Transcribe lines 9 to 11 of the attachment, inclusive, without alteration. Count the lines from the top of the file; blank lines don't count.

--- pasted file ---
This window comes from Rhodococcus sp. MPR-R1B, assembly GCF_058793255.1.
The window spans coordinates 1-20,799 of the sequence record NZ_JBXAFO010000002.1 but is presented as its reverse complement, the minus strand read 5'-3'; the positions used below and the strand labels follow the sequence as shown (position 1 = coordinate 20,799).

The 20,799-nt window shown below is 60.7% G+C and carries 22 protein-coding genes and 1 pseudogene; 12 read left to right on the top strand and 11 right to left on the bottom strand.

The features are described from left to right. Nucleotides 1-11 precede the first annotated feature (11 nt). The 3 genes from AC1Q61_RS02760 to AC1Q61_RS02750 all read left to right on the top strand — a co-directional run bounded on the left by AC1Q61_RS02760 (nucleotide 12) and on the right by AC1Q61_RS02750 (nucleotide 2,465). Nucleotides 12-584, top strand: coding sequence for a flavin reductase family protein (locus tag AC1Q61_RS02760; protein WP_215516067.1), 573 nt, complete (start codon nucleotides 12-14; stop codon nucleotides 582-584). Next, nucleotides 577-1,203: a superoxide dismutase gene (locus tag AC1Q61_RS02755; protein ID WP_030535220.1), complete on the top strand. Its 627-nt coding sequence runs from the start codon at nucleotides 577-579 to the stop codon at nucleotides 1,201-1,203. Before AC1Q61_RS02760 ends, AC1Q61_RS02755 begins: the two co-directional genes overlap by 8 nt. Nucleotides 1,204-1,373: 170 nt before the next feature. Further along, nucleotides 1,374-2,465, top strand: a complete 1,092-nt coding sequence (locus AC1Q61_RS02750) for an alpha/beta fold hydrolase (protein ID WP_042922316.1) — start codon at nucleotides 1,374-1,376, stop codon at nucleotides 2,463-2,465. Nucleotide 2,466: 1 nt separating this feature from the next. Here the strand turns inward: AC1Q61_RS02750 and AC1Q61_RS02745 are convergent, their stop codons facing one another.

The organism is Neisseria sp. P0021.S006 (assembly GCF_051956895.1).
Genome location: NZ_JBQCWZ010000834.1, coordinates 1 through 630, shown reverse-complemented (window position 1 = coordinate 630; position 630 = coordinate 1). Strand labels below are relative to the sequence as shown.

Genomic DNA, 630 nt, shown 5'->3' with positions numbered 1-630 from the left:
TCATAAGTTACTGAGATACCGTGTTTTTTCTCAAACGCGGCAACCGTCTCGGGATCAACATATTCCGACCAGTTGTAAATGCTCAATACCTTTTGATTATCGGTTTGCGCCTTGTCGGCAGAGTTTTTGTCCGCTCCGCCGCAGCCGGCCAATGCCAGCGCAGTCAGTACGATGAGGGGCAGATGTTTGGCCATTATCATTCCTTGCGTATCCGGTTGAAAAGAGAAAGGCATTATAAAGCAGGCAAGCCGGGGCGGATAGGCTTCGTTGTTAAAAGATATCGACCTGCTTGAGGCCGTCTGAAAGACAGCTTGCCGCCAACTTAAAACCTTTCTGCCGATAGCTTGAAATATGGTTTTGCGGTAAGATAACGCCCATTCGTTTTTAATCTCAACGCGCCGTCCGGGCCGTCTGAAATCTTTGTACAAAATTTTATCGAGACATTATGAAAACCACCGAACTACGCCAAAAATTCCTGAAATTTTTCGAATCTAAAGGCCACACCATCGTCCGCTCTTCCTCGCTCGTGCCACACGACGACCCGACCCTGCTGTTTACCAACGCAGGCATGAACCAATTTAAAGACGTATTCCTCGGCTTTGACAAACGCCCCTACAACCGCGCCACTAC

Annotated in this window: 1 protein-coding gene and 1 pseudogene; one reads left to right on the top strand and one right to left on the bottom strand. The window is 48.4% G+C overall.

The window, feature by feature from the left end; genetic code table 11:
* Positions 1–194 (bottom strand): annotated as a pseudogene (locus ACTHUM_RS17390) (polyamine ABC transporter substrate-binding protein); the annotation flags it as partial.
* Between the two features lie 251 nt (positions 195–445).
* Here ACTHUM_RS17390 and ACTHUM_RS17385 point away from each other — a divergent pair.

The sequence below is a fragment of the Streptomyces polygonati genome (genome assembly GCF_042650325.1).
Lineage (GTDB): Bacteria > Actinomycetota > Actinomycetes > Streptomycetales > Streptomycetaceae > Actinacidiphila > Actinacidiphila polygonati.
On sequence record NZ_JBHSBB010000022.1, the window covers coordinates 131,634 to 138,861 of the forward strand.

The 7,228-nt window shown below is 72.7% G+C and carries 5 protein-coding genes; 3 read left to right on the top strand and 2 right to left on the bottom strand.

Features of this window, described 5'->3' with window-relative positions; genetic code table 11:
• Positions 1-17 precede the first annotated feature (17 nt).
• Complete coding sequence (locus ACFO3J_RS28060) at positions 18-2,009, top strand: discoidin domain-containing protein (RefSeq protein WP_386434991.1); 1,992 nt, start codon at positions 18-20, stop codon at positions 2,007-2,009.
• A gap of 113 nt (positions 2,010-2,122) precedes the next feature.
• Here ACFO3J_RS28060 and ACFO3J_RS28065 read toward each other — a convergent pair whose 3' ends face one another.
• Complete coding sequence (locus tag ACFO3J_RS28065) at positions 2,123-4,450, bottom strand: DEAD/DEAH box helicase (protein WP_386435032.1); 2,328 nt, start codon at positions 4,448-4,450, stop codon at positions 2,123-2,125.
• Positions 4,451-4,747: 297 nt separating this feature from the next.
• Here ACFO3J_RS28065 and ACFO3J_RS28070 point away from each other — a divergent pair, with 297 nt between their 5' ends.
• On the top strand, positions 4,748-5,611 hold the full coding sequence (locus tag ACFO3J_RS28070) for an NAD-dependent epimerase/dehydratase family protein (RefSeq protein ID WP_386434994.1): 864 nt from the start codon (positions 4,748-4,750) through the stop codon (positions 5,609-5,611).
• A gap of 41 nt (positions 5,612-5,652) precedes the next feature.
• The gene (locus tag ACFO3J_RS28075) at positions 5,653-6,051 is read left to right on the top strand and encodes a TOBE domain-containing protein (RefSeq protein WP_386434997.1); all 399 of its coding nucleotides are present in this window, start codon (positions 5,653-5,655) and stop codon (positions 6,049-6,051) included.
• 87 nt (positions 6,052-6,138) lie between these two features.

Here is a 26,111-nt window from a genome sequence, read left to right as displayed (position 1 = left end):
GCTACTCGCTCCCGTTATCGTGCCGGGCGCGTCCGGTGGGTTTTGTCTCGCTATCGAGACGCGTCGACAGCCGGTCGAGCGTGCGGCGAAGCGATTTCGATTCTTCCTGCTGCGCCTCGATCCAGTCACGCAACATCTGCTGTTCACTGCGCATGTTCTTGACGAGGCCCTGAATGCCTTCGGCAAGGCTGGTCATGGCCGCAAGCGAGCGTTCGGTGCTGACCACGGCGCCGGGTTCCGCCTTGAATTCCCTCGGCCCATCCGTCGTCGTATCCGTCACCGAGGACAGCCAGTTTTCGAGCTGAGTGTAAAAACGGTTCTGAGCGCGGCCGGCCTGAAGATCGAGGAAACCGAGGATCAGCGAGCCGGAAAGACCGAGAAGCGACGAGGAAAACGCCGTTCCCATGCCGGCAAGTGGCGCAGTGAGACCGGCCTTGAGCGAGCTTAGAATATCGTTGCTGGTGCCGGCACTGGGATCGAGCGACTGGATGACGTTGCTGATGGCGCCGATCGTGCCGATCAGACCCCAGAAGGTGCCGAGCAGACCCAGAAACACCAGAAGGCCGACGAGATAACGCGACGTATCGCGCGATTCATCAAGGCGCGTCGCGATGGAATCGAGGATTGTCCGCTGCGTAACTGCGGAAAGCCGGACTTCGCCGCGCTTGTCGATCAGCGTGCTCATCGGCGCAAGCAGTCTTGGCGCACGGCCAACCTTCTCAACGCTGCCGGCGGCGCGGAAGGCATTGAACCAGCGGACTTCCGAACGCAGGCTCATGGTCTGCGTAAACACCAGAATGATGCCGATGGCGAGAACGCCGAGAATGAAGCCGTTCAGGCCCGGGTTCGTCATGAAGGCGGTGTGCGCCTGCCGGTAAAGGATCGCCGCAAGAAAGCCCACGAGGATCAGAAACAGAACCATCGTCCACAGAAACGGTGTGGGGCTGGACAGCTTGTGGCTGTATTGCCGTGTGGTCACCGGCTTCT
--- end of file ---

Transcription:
Annotated in this window: 1 protein-coding gene and 1 pseudogene; one reads left to right on the top strand and one right to left on the bottom strand. The window is 48.4% G+C overall.

The window, feature by feature from the left end; genetic code table 11:
* Positions 1–194 (bottom strand): annotated as a pseudogene (locus ACTHUM_RS17390) (polyamine ABC transporter substrate-binding protein); the annotation flags it as partial.